Author information

Author notes

    • Kevin V. Solomon
    •  & Theo van Alen

    Present address: Agricultural and Biological Engineering, Purdue University, West Lafayette, Indiana 47907, USA (K.V.S.); Department of Microbiology, Faculty of Science, Radboud University, PO Box 9010, 6500 GL Nijmegen, The Netherlands (T.v.A.).


  1. Department of Chemical Engineering, University of California, Santa Barbara, California 93106, USA

    • Charles H. Haitjema
    • , Sean P. Gilmore
    • , John K. Henske
    • , Kevin V. Solomon
    • , Randall de Groot
    •  & Michelle A. O'Malley
  2. US Department of Energy Joint Genome Institute, 2800 Mitchell Drive, Walnut Creek, California 94598, USA

    • Alan Kuo
    • , Stephen J. Mondo
    • , Asaf A. Salamov
    • , Kurt LaButti
    • , Zhiying Zhao
    • , Jennifer Chiniquy
    • , Kerrie Barry
    •  & Igor V. Grigoriev
  3. Environmental Molecular Sciences Laboratory, Earth and Biological Sciences Directorate, Pacific Northwest National Laboratory, Richland, Washington 99354, USA

    • Heather M. Brewer
    • , Samuel O. Purvine
    •  & Scott E. Baker
  4. Biological Sciences Division, Earth and Biological Sciences Directorate, Pacific Northwest National Laboratory, Richland, Washington 99354, USA

    • Aaron T. Wright
  5. Architecture et Fonction des Macromolécules Biologiques, Centre National de la Recherche Scientifique, Aix-Marseille Université, 13288 Marseille, France

    • Matthieu Hainaut
    •  & Bernard Henrissat
  6. INRA, USC 1408 AFMB, Marseille, France

    • Matthieu Hainaut
    •  & Bernard Henrissat
  7. Department of Evolutionary Microbiology, Radboud University, 6525 AJ Nijmegen, The Netherlands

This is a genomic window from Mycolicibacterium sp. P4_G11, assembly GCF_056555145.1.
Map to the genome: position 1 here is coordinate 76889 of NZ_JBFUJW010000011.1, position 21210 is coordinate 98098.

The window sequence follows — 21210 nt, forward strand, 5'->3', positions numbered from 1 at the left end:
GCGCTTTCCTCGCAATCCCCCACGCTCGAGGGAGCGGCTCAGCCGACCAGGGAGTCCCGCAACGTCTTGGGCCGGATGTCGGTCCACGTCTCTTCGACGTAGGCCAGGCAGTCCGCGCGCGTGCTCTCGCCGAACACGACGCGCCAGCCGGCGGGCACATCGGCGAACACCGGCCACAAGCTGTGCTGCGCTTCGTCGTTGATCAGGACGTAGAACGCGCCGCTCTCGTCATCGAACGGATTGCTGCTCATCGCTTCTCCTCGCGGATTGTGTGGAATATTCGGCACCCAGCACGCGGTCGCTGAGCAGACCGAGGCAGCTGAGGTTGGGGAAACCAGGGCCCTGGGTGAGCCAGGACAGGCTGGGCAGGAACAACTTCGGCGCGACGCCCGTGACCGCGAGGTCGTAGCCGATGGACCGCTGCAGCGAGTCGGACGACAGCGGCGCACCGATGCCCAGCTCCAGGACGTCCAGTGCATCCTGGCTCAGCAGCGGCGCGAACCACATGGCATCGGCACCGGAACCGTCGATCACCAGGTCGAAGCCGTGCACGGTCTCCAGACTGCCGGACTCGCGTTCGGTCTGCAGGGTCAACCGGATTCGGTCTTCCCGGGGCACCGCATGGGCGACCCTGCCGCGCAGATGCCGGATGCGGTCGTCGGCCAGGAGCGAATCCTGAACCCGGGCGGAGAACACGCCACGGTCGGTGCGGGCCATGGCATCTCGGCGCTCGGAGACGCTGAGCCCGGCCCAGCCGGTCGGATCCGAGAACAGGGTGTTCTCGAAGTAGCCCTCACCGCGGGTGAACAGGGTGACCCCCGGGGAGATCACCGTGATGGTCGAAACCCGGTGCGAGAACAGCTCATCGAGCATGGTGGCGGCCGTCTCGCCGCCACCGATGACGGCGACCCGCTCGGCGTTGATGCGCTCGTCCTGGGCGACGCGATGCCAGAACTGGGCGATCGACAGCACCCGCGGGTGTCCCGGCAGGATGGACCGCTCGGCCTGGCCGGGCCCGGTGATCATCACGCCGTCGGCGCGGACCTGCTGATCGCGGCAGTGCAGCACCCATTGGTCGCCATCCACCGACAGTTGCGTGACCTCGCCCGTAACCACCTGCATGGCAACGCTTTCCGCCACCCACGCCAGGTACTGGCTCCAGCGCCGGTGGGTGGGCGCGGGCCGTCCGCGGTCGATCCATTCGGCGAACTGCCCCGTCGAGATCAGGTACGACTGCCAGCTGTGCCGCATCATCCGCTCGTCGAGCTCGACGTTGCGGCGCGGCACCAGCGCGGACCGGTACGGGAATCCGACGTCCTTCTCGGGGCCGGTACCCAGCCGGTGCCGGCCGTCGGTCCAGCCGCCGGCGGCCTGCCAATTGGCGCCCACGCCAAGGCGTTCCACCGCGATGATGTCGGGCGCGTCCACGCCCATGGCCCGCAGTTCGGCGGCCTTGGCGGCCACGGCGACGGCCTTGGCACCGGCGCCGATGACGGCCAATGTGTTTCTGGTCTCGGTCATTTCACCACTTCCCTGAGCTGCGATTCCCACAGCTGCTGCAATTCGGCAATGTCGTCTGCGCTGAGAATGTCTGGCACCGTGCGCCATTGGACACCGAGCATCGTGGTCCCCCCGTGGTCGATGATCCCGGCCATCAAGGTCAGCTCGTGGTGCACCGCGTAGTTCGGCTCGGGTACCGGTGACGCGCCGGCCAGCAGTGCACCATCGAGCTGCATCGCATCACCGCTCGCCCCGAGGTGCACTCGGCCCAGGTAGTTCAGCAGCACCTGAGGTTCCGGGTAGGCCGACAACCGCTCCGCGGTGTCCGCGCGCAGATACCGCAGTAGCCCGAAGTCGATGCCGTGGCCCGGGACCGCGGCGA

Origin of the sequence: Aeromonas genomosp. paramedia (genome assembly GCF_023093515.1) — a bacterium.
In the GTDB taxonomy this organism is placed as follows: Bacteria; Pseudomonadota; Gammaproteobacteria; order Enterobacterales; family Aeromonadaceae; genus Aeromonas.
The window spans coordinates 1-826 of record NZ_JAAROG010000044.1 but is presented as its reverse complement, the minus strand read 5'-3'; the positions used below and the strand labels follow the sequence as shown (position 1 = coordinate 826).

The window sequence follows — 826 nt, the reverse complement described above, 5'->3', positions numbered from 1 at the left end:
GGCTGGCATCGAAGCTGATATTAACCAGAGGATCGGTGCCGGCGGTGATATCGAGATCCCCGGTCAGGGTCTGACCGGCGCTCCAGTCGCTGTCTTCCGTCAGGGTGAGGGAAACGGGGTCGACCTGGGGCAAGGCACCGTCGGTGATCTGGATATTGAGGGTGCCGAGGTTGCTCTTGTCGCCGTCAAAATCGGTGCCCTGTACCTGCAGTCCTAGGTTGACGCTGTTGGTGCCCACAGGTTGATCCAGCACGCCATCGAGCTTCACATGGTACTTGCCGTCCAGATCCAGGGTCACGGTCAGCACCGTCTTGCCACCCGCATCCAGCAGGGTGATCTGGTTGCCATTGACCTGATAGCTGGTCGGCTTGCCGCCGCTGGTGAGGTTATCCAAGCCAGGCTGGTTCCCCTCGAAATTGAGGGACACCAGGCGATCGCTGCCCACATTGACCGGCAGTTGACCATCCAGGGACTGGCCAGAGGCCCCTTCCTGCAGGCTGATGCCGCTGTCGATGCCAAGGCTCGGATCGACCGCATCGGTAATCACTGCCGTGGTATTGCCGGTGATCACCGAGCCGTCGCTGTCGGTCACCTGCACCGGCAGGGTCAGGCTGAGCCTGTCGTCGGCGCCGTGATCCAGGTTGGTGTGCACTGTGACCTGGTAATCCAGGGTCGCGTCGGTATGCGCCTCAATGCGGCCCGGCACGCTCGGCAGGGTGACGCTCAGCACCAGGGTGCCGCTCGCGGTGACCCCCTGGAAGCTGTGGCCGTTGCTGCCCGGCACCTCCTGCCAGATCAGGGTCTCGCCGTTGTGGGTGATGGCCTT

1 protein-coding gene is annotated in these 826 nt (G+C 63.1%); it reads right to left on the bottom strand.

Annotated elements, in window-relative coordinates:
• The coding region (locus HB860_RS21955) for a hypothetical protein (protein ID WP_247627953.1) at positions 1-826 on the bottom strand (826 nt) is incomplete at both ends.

• Brigitte Boxma
    • , Theo van Alen
    •  & Johannes H. P. Hackstein
  8. Department of Biological Sciences, King Abdulaziz University, 23218 Jeddah, Saudi Arabia

    • Bernard Henrissat
  9. Department of Plant and Microbial Biology, University of California, Berkeley, California 94720, USA

    • Igor V. Grigoriev


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C.H.H., S.P.G. and M.A.O. planned the experiments. C.H.H. and R.D. performed ELISA and S.P.G. performed SPR experiments. C.H.H., S.P.G., A.K. and M.A.O. wrote the manuscript. H.M.B., S.O.P. and A.T.W. performed proteomic analyses. K.V.S. and J.K.H. prepared and analysed genomic samples for N. californiae, P. finnis and A. robustus. B.B., T.v.A. and J.H.P.H. prepared and analysed genomic samples for Piromyces sp. E2. Z.Z. and J.C. sequenced, K.L. assembled, and A.K., S.J.M. and A.A.S. annotated and analysed genomes. B.H. and M.H. analysed and classified carbohydrate-active enzymes. M.A.O., S.E.B., K.B. and I.V.G. coordinated genome projects at JGI.

Competing interests

The authors declare no competing financial interests.

Corresponding author

Correspondence to Michelle A. O'Malley.

Supplementary information

PDF files

  1. 1.

    Supplementary Information

    Description of Supplementary Datasets, Supplementary Tables 1–7 and Supplementary Figures 1–9

Zip files

  1. 1.

    Supplementary Datasets

    The supplementary datasets contain 3 types of files related to each of the 10 Pfam domains for which there is evidence of DDP HGT between Neocallimastigomycota and Bacteria.